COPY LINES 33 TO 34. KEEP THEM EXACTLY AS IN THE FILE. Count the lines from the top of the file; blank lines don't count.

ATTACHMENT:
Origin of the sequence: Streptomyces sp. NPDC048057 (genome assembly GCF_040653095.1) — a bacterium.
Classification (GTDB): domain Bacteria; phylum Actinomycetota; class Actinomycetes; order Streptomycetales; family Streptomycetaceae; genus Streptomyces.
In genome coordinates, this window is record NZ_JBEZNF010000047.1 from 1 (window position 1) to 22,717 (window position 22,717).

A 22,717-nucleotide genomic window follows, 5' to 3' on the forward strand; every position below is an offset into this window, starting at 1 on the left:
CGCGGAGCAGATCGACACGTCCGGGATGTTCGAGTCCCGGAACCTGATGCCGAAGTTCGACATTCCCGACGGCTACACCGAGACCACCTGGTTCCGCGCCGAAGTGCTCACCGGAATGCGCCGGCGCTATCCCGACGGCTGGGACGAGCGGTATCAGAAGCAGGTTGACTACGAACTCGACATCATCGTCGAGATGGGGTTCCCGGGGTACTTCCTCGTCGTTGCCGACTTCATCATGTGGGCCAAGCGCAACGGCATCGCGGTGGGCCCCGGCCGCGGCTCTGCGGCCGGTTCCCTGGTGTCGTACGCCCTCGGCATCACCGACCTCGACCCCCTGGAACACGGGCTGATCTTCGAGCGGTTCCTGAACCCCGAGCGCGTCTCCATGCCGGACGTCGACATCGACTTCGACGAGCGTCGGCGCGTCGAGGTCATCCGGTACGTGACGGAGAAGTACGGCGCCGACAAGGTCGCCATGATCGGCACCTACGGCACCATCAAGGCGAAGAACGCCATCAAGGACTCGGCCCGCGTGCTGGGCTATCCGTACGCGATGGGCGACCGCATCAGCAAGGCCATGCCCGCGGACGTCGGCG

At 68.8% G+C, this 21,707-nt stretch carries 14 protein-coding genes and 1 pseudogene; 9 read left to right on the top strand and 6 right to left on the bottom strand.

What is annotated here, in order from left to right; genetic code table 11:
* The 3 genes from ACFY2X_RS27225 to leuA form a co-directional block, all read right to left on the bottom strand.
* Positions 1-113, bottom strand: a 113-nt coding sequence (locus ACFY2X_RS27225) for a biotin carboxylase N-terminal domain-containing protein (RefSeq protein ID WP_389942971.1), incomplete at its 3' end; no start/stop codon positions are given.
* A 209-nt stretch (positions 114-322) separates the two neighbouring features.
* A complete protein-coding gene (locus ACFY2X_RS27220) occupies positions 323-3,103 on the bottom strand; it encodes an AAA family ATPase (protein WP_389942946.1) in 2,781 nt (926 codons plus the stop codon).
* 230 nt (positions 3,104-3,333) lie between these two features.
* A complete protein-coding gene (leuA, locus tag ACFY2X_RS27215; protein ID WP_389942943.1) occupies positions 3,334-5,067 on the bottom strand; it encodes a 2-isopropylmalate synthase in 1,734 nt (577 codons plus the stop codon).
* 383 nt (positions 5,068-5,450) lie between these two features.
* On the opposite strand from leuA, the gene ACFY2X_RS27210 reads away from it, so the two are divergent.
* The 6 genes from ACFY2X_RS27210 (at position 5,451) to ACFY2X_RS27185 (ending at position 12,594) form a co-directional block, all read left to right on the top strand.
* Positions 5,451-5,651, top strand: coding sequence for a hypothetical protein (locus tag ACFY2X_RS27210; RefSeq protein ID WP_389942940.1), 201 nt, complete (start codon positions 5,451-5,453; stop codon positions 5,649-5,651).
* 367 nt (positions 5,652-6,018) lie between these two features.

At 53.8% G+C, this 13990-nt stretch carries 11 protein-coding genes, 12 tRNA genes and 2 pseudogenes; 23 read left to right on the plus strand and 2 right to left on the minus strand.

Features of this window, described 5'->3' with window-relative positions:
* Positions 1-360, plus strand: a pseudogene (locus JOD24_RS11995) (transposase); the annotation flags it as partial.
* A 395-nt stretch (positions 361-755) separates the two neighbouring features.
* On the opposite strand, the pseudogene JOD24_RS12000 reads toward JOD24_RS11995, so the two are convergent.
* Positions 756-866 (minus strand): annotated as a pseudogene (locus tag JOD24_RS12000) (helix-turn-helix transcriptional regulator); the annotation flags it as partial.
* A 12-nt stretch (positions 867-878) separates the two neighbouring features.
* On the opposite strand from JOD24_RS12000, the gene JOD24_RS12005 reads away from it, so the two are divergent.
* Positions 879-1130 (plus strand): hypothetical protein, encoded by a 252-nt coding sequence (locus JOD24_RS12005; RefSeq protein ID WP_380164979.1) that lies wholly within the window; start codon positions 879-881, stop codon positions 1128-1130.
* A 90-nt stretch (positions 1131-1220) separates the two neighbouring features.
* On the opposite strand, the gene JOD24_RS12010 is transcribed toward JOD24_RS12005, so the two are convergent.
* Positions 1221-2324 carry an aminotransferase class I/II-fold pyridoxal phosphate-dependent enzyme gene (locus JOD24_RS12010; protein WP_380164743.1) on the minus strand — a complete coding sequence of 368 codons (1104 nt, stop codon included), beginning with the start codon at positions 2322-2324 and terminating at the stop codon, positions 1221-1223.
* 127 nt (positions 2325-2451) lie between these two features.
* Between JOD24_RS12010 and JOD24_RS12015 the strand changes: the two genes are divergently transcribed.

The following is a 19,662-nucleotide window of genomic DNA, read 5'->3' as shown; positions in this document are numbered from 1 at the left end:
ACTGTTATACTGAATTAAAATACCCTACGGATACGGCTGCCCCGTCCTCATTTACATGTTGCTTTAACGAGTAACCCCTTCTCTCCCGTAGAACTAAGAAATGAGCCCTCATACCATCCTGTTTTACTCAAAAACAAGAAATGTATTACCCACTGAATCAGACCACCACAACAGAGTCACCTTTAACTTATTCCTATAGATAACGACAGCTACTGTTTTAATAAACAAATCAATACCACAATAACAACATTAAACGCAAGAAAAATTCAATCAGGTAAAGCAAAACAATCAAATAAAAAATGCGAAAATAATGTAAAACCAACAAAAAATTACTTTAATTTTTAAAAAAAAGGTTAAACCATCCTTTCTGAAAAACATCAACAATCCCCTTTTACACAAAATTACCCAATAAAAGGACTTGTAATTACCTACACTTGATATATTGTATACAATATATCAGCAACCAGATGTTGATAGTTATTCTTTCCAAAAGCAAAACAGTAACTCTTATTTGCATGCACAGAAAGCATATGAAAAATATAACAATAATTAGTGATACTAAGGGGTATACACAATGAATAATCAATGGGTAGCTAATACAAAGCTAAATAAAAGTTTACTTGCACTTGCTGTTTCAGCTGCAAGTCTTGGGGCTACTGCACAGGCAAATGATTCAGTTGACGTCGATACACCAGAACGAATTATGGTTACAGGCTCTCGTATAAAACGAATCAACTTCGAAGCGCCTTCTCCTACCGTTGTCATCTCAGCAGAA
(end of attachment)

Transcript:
The following is a 19,662-nucleotide window of genomic DNA, read 5'->3' as shown; positions in this document are numbered from 1 at the left end:
ACTGTTATACTGAATTAAAATACCCTACGGATACGGCTGCCCCGTCCTCATTTACATGTTGCTTTAACGAGTAACCCCTTCTCTCCCGTAGAACTAAGAAATGAGCCCTCATACCATCCTGTTTTACTCAAAAACAAGAAATGTATTACCCACTGAATCAGACCACCACAACAGAGTCACCTTTAACTTATTCCTATAGATAACGACAGCTACTGTTTTAATAAACAAATCAATACCACAATAACAACATTAAACGCAAGAAAAATTCAATCAGGTAAAGCAAAACAATCAAATAAAAAATGCGAAAATAATGTAAAACCAACAAAAAATTACTTTAATTTTTAAAAAAAAGGTTAAACCATCCTTTCTGAAAAACATCAACAATCCCCTTTTACACAAAATTACCCAATAAAAGGACTTGTAATTACCTACACTTGATATATTGTATACAATATATCAGCAACCAGATGTTGATAGTTATTCTTTCCAAAAGCAAAACAGTAACTCTTATTTGCATGCACAGAAAGCATATGAAAAATATAACAATAATTAGTGATACTAAGGGGTATACACAATGAATAATCAATGGGTAGCTAATACAAAGCTAAATAAAAGTTTACTTGCACTTGCTGTTTCAGCTGCAAGTCTTGGGGCTACTGCACAGGCAAATGATTCAGTTGACGTCGATACACCAGAACGAATTATGGTTACAGGCTCTCGTATAAAACGAATCAACTTCGAAGCGCCTTCTCCTACCGTTGTCATCTCAGCAGAA